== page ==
Hong Kong’s Secretary for Financial Services and the Treasury, Christopher Hui, has confirmed that several digital asset companies are keen on establishing a presence in the region.
Hui disclosed this at the recently concluded Aspen Digital Web3 Investment Summit, noting that recent government initiatives have triggered a wave of global corporate interest in the country. Over 80 Web3 firms are mulling over setting up shop in Hong Kong, with 23 companies taking preliminary steps.
The Financial Secretary noted that the firms range from digital currency exchanges, blockchain technology and security firms, and wallet services providers. A bulk of the interested entities originate from the United States, Europe, Canada, and other Asian countries, with some coming from Mainland China, a region with a stifling blanket ban on digital currency activities.
“Hong Kong is well-positioned to be a leading hub for Web3 in Asia and beyond, and we attach great importance to virtual assets (VA) and Web3,” said Hui. “The Government has a high-level commitment to developing the sector and providing a comprehensive support system to enterprises that are passionate pioneers and start-ups in this area like all of you.”
The release of a Policy Statement signaled a clear statement of intent by Hong Kong’s government to play a lead role in digital asset development. The document promised a lower tax burden and other perks, such as the ease of obtaining employment visas and other relevant support.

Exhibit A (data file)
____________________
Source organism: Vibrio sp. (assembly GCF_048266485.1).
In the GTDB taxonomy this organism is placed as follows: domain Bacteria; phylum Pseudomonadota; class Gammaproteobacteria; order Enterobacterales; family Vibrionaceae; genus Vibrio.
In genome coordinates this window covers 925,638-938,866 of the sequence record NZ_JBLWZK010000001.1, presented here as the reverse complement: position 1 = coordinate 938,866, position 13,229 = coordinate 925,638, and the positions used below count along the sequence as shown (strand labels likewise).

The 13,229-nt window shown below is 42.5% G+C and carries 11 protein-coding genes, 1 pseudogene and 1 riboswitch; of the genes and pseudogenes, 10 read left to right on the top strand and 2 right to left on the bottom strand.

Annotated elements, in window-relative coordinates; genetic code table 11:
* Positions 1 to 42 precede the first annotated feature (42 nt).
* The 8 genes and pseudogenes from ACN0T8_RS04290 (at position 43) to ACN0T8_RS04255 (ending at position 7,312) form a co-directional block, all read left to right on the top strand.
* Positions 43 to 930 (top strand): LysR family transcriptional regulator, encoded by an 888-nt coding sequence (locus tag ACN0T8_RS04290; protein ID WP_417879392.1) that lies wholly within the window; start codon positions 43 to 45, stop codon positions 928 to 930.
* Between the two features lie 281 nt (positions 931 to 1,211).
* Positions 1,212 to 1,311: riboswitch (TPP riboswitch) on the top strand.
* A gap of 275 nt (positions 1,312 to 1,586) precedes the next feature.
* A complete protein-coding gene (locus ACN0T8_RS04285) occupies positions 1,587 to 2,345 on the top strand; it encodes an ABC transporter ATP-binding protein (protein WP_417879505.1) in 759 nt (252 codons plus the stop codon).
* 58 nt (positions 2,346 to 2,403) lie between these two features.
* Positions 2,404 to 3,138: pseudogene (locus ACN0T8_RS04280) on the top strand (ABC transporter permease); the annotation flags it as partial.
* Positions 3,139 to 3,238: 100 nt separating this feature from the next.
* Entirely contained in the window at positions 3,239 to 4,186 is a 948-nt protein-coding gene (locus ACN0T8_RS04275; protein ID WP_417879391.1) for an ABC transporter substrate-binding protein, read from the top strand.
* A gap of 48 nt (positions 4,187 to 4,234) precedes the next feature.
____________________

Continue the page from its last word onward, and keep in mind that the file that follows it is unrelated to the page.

Hong Kong has more than 800 fintech firms in the country, but before the recent development, the region was plagued by tightening government policies that threatened the local ecosystem. The result was an exodus of hundreds of firms searching for greater clarity, with Seychelles and the Caribbean countries being the preferred destination.
To lure in global digital currency firms, the Hong Kong government approved three digital currency Futures Exchange Traded Funds (ETFs) and is working on launching a robust stablecoin regulation. In a bid to provide a healthy talent pool for the incoming firms, the government is working on a new internship scheme for students with the additional provision of subsidies.
A total of $50 million was earmarked from Hong Kong’s budget to trigger growth in the local Web3 ecosystem by organizing industry-related events and “promote cross-sectoral business co-operation.” A task force has since been established to assist the government in achieving its lofty ambitions.
Hui added that the preliminary work on the e-Hong Kong dollar is underway, and a collaboration with the People’s Bank of China (PBoC) is in the works to improve the state of cross-border transactions in the region.
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